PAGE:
Cornwall is a magnet for great bird watching and stretching down through the county is a series of granite outcrops, part of those which reach from Dartmoor to the Isles of Scilly. These give rise to a number of moor land areas, the most extensive of which is Bodmin Moor in the east of the county. As a result of this hilly spine and the short distance from coast to coast, rivers are generally fast flowing.
Tall cliffs, especially along the north coast, delineate much of the coastline. Elsewhere, drowned river-valleys or rias form the winding estuaries of the Tamar, the Fowey, Truro-Fal complex and Helford in the south and the Camel in the north. Due to its location in the far west of the country, a number of bird species which breed regularly further east fail to reach Cornwall. Seabird communities and healthy populations of e.g. Peregrine and Stonechat redress this to some extent.
The winter offers some excellent birding, especially when severe weather up-country forces huge numbers of wildfowl, waders and thrushes southwest in search of milder conditions.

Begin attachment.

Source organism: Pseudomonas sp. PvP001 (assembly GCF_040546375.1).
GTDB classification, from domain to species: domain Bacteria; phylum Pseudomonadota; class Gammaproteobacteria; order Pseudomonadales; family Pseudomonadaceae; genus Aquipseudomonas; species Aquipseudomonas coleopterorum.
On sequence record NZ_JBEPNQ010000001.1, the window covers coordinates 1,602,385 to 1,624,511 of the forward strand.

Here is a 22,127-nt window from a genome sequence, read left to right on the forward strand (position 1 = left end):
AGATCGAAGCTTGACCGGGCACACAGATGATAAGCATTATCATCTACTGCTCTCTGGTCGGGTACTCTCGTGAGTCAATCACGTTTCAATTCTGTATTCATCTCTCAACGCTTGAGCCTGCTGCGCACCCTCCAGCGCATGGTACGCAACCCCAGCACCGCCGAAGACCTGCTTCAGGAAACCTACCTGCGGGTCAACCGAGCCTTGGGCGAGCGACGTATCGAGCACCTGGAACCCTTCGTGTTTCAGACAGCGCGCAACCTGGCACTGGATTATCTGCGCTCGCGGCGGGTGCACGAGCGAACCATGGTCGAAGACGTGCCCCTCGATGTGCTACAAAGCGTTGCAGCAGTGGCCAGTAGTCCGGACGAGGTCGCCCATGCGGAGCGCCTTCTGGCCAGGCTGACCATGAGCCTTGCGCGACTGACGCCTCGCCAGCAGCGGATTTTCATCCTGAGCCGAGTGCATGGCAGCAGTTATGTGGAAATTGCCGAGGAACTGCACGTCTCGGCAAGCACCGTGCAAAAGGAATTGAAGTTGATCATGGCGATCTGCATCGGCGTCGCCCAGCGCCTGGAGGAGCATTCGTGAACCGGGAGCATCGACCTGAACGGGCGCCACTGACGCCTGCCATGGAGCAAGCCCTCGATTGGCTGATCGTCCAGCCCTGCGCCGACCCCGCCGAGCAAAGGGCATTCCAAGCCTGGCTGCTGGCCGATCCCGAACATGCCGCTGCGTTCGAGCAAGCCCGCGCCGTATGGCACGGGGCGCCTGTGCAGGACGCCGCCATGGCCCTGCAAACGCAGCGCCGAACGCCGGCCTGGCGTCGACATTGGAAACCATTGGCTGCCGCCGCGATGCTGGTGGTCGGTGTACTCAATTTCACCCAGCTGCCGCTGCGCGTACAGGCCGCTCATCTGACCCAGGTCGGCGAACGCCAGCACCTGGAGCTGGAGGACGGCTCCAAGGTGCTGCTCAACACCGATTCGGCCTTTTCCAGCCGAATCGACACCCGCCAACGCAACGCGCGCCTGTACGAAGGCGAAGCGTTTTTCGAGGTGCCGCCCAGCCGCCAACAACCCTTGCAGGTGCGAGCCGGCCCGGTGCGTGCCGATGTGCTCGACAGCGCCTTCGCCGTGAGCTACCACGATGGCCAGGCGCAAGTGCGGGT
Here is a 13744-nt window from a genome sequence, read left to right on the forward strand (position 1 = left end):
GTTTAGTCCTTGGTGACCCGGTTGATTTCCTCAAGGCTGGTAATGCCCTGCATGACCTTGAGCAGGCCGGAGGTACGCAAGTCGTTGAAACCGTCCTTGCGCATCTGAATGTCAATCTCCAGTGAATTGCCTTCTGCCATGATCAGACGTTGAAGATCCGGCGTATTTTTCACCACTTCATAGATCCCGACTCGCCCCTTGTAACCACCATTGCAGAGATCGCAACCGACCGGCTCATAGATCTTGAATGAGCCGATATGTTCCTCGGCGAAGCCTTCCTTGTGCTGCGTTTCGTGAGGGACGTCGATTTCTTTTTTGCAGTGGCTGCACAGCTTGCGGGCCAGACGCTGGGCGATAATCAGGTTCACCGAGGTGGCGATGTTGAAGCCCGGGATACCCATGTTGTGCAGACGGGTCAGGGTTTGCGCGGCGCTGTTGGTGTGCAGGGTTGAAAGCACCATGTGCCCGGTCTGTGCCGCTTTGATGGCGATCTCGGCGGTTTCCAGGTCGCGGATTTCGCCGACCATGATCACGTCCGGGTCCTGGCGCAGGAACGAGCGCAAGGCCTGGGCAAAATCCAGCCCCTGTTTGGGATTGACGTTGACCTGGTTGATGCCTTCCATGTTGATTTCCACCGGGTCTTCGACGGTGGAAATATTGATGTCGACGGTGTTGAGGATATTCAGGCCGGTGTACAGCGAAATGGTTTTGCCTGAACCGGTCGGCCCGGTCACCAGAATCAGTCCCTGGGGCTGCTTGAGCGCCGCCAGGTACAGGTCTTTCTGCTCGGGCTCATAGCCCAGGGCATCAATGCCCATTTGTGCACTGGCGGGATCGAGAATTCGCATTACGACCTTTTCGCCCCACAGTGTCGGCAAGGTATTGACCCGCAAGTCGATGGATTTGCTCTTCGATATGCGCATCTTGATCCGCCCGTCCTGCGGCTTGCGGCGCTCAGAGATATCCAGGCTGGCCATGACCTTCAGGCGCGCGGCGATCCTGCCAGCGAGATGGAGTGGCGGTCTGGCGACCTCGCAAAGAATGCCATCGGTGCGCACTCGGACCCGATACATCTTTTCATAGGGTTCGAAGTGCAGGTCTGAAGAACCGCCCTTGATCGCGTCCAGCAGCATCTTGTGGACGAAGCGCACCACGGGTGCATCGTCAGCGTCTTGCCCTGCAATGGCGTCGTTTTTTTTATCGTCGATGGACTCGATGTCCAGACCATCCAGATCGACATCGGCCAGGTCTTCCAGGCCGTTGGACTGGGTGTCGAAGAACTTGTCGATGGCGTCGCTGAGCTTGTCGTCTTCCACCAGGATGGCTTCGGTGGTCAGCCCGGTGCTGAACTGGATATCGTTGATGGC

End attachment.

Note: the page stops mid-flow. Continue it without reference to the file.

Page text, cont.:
It is however for its capacity to provide some of the most exciting birding in the UK during migration, particularly in the autumn, that the county has become renowned. With one of the largest county bird-lists in the country, Cornwall consistently rewards its devotees, especially in October. Cornish birders often rely on winds from the easterly quarter to bring scarce migrants, but in October anything can turn up in any conditions and westerlies also bring rarities. There are so many potentially good sites which are under-watched, that birders have plenty of opportunity to find their own birds in peace and solitude.